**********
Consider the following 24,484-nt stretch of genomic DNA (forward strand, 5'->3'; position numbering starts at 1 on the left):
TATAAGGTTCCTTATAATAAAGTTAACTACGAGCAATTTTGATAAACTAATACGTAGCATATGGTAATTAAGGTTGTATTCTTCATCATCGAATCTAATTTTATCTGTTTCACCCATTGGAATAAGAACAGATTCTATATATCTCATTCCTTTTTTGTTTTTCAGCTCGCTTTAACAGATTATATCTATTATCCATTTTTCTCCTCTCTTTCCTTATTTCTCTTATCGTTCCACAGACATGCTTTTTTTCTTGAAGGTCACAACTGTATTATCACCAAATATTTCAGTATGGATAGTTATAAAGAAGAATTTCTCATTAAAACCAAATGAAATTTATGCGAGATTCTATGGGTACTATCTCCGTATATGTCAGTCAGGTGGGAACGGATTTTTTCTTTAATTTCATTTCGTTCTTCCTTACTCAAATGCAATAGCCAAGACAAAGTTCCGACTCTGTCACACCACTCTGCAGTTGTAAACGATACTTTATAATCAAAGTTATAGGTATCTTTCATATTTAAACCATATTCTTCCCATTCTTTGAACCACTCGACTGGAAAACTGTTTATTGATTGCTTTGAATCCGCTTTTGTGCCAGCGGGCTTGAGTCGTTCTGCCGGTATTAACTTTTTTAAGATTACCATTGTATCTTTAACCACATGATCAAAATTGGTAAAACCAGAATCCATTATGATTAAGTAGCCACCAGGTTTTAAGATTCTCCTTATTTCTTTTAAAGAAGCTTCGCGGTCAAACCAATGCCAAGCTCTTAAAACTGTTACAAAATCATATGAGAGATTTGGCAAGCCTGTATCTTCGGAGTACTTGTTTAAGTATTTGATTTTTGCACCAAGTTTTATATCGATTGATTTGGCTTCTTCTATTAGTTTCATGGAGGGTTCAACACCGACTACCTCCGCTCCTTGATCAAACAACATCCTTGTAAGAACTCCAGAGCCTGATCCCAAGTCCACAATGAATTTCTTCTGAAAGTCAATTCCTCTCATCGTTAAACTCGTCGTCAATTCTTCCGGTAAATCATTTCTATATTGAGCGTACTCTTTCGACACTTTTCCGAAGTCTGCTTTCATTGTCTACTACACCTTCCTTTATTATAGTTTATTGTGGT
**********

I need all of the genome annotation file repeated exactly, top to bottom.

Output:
Consider the following 24,484-nt stretch of genomic DNA (forward strand, 5'->3'; position numbering starts at 1 on the left):
TATAAGGTTCCTTATAATAAAGTTAACTACGAGCAATTTTGATAAACTAATACGTAGCATATGGTAATTAAGGTTGTATTCTTCATCATCGAATCTAATTTTATCTGTTTCACCCATTGGAATAAGAACAGATTCTATATATCTCATTCCTTTTTTGTTTTTCAGCTCGCTTTAACAGATTATATCTATTATCCATTTTTCTCCTCTCTTTCCTTATTTCTCTTATCGTTCCACAGACATGCTTTTTTTCTTGAAGGTCACAACTGTATTATCACCAAATATTTCAGTATGGATAGTTATAAAGAAGAATTTCTCATTAAAACCAAATGAAATTTATGCGAGATTCTATGGGTACTATCTCCGTATATGTCAGTCAGGTGGGAACGGATTTTTTCTTTAATTTCATTTCGTTCTTCCTTACTCAAATGCAATAGCCAAGACAAAGTTCCGACTCTGTCACACCACTCTGCAGTTGTAAACGATACTTTATAATCAAAGTTATAGGTATCTTTCATATTTAAACCATATTCTTCCCATTCTTTGAACCACTCGACTGGAAAACTGTTTATTGATTGCTTTGAATCCGCTTTTGTGCCAGCGGGCTTGAGTCGTTCTGCCGGTATTAACTTTTTTAAGATTACCATTGTATCTTTAACCACATGATCAAAATTGGTAAAACCAGAATCCATTATGATTAAGTAGCCACCAGGTTTTAAGATTCTCCTTATTTCTTTTAAAGAAGCTTCGCGGTCAAACCAATGCCAAGCTCTTAAAACTGTTACAAAATCATATGAGAGATTTGGCAAGCCTGTATCTTCGGAGTACTTGTTTAAGTATTTGATTTTTGCACCAAGTTTTATATCGATTGATTTGGCTTCTTCTATTAGTTTCATGGAGGGTTCAACACCGACTACCTCCGCTCCTTGATCAAACAACATCCTTGTAAGAACTCCAGAGCCTGATCCCAAGTCCACAATGAATTTCTTCTGAAAGTCAATTCCTCTCATCGTTAAACTCGTCGTCAATTCTTCCGGTAAATCATTTCTATATTGAGCGTACTCTTTCGACACTTTTCCGAAGTCTGCTTTCATTGTCTACTACACCTTCCTTTATTATAGTTTATTGTGGT